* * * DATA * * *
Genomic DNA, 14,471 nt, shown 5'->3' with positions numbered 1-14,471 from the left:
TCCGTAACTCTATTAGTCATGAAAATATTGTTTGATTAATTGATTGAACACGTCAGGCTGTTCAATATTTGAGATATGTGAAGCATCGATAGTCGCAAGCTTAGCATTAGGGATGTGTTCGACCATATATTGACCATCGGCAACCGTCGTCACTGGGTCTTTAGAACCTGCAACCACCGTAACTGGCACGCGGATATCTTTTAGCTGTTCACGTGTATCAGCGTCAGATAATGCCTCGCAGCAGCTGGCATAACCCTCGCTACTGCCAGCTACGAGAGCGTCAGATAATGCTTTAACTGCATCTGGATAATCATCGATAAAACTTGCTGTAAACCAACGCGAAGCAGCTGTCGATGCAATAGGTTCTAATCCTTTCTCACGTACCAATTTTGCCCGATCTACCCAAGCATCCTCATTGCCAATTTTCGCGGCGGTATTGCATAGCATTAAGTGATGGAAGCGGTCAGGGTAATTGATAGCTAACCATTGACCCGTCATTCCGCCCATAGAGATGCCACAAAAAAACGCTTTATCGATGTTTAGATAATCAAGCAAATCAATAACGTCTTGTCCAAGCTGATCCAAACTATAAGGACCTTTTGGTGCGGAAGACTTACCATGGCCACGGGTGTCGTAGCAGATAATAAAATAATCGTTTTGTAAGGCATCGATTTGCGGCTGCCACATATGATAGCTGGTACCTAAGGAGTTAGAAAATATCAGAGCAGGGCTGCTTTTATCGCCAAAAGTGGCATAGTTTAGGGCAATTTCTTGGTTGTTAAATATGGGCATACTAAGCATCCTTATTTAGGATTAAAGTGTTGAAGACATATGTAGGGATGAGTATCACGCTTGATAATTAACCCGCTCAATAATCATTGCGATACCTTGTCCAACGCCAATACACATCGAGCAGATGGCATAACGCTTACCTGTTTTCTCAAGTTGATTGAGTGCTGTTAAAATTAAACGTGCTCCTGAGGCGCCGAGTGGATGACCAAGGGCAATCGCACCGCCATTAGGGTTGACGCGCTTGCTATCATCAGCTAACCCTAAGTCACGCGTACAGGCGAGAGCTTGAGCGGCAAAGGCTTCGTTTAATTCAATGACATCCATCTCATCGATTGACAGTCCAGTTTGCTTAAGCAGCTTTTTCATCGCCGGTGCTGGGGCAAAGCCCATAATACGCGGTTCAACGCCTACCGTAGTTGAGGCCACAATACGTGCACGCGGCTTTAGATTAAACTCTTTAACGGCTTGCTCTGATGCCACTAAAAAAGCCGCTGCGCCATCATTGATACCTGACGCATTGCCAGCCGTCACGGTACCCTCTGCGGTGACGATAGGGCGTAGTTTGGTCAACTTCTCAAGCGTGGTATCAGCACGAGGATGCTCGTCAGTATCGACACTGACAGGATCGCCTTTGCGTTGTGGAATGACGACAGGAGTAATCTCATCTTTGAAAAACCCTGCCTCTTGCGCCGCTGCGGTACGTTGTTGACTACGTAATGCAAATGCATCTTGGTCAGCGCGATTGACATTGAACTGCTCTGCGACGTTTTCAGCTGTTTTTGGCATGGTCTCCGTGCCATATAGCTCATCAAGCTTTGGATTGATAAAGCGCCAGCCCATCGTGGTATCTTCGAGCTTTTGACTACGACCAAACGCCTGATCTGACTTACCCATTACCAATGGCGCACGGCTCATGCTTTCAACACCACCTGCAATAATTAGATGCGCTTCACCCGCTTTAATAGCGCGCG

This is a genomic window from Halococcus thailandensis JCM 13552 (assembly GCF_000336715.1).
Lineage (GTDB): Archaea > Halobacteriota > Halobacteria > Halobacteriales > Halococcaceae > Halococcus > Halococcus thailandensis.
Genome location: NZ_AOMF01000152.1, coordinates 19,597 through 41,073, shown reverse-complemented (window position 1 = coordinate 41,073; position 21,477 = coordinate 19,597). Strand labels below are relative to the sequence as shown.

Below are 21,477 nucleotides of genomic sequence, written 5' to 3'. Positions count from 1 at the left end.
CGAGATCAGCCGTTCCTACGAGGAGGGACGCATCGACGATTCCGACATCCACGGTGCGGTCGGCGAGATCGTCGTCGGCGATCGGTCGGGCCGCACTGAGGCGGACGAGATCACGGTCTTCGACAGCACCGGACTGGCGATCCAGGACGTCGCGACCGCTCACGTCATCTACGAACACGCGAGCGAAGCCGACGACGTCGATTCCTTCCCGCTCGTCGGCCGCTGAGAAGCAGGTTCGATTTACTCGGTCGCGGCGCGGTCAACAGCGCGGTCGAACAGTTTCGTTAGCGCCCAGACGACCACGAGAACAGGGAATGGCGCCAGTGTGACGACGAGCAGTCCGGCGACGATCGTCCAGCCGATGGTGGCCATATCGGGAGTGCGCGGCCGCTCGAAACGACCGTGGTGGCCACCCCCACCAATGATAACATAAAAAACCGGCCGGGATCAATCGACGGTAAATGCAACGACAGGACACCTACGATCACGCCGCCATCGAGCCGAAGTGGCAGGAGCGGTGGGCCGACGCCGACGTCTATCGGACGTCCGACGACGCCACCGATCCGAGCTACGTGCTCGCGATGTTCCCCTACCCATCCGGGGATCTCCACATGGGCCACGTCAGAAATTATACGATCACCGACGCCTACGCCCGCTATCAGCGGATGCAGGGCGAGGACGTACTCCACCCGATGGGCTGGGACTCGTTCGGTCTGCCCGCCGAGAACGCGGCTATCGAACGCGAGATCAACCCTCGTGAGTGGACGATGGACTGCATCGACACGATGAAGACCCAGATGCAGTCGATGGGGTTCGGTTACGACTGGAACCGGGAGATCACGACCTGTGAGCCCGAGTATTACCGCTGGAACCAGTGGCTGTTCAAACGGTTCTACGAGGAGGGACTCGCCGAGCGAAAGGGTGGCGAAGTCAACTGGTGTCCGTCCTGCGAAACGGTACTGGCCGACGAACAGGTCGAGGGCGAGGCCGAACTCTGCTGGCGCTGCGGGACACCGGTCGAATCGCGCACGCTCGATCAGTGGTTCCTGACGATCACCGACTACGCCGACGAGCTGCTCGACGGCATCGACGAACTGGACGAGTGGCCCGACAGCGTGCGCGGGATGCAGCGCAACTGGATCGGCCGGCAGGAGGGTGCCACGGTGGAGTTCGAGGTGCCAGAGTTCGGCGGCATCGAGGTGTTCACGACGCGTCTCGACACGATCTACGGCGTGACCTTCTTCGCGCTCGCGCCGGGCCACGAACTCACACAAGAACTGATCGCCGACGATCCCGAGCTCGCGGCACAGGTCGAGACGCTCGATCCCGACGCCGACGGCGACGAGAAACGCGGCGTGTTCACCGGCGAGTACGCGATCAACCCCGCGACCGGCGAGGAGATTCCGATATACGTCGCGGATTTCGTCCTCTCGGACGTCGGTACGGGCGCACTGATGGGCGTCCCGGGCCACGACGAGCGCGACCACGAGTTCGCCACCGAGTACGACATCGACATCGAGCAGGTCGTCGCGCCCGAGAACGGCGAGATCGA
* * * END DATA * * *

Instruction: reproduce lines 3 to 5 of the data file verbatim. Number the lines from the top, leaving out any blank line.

This is a genomic window from Halococcus thailandensis JCM 13552 (assembly GCF_000336715.1).
Lineage (GTDB): Archaea > Halobacteriota > Halobacteria > Halobacteriales > Halococcaceae > Halococcus > Halococcus thailandensis.
Genome location: NZ_AOMF01000152.1, coordinates 19,597 through 41,073, shown reverse-complemented (window position 1 = coordinate 41,073; position 21,477 = coordinate 19,597). Strand labels below are relative to the sequence as shown.